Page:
An alkyl group is branched or unbranched and contains 1 to 7 carbon atoms, preferably 1-4 carbon atoms. Alkyl represents, for example, methyl, ethyl, propyl, butyl, isopropyl or isobutyl.

Alkenyl represents either straight chain or branched alkenyl of 2 to 7 carbon atoms, preferably 2-4 carbon atoms, e.g. as vinyl, propenyl, isopropenyl, butenyl, isobutenyl or butadienyl.

Alkynyl represents either straight chain or branched alkynyl of 2 to 7 carbon atoms, preferably 2-4 carbon atoms, e.g. as acetylenyl, propynyl, isopropynyl, butynyl or isobutynyl.

Alkyl, alkenyl or alkynyl can be substituted by up to 3 substituents selected from alkoxy, aryl, heterocyclyl, hydroxy, halogen, cyano, optionally substituted amino, optionally substiituted amino-oxy, or trifluoromethyl.

Alkylene represents either straight chain or branched alkylene of 1 to 7 carbon atoms, i.e. a divalent hydrocarbon radical of 1 to 7 carbon atoms; for instance, straight chain alkylene being the bivalent radical of formula —(CH2)n, where n is 1, 2, 3, 4, 5, 6 or 7. Preferably alkylene represents straight chain alkylene of 1 to 4 carbon atoms, e.g. a methylene, ethylene, propylene or butylene chain, or the methylene, ethylene, propylene or butylene chain mono-substituted by C1-C3-alkyl (preferably methyl) or disubstituted on the same or different carbon atoms by C1-C3-alkyl (preferably methyl), the total number of carbon atoms being up to and including 7.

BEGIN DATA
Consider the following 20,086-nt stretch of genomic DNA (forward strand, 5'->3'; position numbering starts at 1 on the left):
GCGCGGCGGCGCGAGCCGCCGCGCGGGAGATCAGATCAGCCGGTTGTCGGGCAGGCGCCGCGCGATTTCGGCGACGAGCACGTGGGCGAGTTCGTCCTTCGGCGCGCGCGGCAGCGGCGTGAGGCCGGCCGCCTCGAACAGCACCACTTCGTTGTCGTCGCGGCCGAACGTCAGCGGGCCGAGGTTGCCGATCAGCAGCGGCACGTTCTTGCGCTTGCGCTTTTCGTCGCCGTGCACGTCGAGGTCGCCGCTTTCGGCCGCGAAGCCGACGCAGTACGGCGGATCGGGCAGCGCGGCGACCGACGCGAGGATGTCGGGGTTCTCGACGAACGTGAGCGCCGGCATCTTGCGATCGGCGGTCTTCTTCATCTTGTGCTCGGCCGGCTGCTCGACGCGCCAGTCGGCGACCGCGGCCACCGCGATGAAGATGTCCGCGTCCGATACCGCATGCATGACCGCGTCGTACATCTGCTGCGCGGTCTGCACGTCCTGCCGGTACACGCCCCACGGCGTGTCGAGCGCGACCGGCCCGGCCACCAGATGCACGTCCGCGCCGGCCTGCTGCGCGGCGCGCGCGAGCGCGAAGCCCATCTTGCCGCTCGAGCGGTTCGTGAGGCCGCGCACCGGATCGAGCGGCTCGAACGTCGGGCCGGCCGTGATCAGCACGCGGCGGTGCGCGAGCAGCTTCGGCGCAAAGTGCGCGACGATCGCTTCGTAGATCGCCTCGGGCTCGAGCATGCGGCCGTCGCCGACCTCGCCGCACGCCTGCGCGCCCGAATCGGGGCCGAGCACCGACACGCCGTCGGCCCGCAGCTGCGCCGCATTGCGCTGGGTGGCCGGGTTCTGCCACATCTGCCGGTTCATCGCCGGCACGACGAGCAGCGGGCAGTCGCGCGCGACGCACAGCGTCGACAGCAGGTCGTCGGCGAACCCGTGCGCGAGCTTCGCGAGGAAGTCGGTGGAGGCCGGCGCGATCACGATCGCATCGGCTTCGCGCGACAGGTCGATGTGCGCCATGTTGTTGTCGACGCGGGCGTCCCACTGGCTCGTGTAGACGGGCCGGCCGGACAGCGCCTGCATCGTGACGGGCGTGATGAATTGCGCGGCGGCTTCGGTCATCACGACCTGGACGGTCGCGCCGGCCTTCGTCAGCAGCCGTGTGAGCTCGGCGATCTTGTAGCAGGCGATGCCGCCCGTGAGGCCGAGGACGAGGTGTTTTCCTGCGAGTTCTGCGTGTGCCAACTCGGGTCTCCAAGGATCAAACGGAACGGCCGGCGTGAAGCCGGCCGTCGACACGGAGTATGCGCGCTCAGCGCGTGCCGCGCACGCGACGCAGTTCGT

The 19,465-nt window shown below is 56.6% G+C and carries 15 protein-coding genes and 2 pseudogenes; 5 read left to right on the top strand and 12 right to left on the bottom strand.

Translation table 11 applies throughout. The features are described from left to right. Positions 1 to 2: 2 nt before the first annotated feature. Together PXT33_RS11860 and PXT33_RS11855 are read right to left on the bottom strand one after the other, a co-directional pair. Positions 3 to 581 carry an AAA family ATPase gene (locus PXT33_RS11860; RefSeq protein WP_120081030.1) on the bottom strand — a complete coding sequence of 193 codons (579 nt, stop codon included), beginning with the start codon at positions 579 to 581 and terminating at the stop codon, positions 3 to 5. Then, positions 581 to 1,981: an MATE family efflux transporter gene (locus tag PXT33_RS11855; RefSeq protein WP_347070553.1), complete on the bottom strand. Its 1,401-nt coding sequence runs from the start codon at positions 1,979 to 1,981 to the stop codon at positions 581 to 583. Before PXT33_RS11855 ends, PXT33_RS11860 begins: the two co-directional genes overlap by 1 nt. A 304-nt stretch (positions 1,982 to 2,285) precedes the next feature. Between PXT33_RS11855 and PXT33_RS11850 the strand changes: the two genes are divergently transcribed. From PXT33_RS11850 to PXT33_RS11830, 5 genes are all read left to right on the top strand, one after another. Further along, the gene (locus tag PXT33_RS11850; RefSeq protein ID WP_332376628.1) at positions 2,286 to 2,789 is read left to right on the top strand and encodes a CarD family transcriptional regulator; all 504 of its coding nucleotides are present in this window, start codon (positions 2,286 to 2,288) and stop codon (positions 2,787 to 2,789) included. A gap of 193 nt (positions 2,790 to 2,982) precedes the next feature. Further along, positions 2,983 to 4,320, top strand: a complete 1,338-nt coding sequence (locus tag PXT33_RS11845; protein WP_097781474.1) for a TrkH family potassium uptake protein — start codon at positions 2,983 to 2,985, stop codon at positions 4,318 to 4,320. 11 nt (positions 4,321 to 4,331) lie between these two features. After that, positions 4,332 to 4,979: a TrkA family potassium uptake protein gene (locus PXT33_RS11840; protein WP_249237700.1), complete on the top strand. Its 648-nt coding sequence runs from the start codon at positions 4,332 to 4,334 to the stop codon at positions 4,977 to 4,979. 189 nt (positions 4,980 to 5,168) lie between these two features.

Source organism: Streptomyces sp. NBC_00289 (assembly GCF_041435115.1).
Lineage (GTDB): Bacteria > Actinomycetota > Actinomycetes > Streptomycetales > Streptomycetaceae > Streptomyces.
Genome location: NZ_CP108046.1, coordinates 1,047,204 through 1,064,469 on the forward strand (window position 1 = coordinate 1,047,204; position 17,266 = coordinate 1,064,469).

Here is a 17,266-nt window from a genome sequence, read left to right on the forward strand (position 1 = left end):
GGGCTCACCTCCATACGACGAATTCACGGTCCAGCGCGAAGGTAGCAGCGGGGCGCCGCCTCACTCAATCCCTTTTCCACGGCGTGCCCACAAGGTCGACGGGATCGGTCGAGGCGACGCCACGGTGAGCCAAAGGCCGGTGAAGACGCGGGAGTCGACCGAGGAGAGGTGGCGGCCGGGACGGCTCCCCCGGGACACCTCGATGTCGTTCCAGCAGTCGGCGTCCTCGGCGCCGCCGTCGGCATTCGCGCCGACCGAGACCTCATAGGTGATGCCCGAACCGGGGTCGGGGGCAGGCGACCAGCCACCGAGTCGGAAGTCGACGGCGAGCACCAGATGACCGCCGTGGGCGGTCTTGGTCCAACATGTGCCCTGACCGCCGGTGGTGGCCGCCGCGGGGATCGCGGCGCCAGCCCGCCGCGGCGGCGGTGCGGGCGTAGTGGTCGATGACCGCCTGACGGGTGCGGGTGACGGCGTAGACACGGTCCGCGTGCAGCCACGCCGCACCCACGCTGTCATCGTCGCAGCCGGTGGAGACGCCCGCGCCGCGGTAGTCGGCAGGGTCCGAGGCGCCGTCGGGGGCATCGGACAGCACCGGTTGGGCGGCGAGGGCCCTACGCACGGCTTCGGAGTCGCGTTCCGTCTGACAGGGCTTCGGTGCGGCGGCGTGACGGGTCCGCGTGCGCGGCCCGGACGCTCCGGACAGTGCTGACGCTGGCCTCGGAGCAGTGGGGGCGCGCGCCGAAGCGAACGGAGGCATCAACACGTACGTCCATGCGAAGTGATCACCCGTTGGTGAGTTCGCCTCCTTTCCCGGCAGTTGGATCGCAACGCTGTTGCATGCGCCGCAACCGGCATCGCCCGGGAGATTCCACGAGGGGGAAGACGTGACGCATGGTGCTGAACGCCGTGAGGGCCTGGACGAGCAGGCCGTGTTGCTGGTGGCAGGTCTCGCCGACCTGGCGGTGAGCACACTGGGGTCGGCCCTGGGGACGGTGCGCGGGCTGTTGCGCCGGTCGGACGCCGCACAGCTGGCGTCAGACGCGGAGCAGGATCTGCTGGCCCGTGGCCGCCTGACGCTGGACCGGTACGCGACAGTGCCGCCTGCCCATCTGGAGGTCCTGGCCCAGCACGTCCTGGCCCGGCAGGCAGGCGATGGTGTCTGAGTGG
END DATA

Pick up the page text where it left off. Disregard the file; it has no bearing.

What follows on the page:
An alkoxy (or alkyloxy) group preferably contains 1-7 carbon atoms, more preferably 1-6 carbon atoms, and represents for example ethoxy, propoxy, isopropoxy, isobutoxy, preferably methoxy. Alkoxy includes cycloalkyloxy and cycloalkyl-alkyloxy.

Halogen (halo) preferably represents chloro or fluoro, but may also be bromo or iodo.

Aryl represents monocyclic, bicyclic or tricyclic aryl, for example, phenyl or phenyl mono-, di- or tri-substituted by one, two or three radicals selected from alkyl, alkoxy, aryl, hydroxy, halogen, cyano, amino, amino-alkyl, trifluoromethyl, alkylenedioxy and oxy-C2-C3-alkylene; all of which are optionally further substituted, for instance as hereinbefore defined; or 1- or 2-naphthyl; or 1- or 2-phenanthrenyl. Alkylenedioxy is a divalent substitute attached to two adjacent carbon atoms of phenyl, e.g. methylenedioxy or ethylenedioxy. Oxy-C2-C3-alkylene is also a divalent substituent attached to two adjacent carbon atoms of phenyl, e.g. oxyethylene or oxypropylene. An example for oxy-C2-C3-alkylene-phenyl is 2,3-dihydrobenzofuran-5-yl.

Preferred as aryl is naphthyl, phenyl or phenyl mono- or disubstituted by alkoxy, phenyl, halogen, alkyl or trifluoromethyl, especially phenyl or phenyl-mono- or disubstituted by alkoxy, halogen or trifluoromethyl, and in particular phenyl.